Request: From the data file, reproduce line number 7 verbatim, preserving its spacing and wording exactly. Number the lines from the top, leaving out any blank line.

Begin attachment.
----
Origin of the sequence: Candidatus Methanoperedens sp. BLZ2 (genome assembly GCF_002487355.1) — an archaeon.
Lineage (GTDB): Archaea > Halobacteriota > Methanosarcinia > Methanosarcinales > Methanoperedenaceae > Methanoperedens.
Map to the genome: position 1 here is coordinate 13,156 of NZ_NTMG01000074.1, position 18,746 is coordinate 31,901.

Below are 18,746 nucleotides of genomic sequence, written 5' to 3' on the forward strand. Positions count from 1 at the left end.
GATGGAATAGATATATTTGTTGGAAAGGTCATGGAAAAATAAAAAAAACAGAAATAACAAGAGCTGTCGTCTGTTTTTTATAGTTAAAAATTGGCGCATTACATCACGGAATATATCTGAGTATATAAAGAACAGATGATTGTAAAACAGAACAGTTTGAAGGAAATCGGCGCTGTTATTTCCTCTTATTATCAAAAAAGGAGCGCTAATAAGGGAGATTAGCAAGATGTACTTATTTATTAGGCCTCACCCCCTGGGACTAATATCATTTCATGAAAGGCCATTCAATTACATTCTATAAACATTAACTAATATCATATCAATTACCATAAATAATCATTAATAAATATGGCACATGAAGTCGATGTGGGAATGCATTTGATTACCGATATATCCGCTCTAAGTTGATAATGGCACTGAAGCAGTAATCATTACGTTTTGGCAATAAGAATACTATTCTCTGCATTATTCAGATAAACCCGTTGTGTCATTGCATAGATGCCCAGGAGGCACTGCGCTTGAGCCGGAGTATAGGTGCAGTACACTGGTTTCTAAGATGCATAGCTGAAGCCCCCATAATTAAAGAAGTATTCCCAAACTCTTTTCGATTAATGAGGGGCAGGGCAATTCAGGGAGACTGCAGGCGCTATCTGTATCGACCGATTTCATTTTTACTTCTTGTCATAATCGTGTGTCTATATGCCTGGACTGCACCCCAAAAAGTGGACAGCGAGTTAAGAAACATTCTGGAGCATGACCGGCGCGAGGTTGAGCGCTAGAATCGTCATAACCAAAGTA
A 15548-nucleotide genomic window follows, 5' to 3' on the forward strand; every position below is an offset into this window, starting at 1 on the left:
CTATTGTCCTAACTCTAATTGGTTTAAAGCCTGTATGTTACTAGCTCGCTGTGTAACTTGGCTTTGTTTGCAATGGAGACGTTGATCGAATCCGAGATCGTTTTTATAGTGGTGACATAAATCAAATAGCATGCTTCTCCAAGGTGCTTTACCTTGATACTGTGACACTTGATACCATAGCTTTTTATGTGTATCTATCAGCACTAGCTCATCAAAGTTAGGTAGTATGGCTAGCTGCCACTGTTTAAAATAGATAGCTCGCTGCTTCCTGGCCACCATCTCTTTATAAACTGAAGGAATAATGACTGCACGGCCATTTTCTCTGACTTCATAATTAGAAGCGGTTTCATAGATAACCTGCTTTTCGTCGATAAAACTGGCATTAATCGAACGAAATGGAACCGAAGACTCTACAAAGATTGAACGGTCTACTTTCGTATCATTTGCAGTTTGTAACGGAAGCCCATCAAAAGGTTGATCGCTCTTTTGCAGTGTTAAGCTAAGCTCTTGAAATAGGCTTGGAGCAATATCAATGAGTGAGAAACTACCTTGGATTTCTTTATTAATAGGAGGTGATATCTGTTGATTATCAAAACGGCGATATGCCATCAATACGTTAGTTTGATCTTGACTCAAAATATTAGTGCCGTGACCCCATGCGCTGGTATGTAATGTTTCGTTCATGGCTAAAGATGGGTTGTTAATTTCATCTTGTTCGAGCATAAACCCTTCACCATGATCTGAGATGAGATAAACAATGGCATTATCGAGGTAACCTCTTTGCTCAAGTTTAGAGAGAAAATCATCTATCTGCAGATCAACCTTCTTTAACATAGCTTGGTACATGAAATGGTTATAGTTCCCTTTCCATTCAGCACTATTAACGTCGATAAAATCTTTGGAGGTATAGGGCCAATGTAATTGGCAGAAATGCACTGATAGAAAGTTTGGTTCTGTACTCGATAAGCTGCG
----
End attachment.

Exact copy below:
CTATTGTCCTAACTCTAATTGGTTTAAAGCCTGTATGTTACTAGCTCGCTGTGTAACTTGGCTTTGTTTGCAATGGAGACGTTGATCGAATCCGAGATCGTTTTTATAGTGGTGACATAAATCAAATAGCATGCTTCTCCAAGGTGCTTTACCTTGATACTGTGACACTTGATACCATAGCTTTTTATGTGTATCTATCAGCACTAGCTCATCAAAGTTAGGTAGTATGGCTAGCTGCCACTGTTTAAAATAGATAGCTCGCTGCTTCCTGGCCACCATCTCTTTATAAACTGAAGGAATAATGACTGCACGGCCATTTTCTCTGACTTCATAATTAGAAGCGGTTTCATAGATAACCTGCTTTTCGTCGATAAAACTGGCATTAATCGAACGAAATGGAACCGAAGACTCTACAAAGATTGAACGGTCTACTTTCGTATCATTTGCAGTTTGTAACGGAAGCCCATCAAAAGGTTGATCGCTCTTTTGCAGTGTTAAGCTAAGCTCTTGAAATAGGCTTGGAGCAATATCAATGAGTGAGAAACTACCTTGGATTTCTTTATTAATAGGAGGTGATATCTGTTGATTATCAAAACGGCGATATGCCATCAATACGTTAGTTTGATCTTGACTCAAAATATTAGTGCCGTGACCCCATGCGCTGGTATGTAATGTTTCGTTCATGGCTAAAGATGGGTTGTTAATTTCATCTTGTTCGAGCATAAACCCTTCACCATGATCTGAGATGAGATAAACAATGGCATTATCGAGGTAACCTCTTTGCTCAAGTTTAGAGAGAAAATCATCTATCTGCAGATCAACCTTCTTTAACATAGCTTGGTACATGAAATGGTTATAGTTCCCTTTCCATTCAGCACTATTAACGTCGATAAAATCTTTGGAGGTATAGGGCCAATGTAATTGGCAGAAATGCACTGATAGAAAGTTTGGTTCTGTACTCGATAAGCTGCG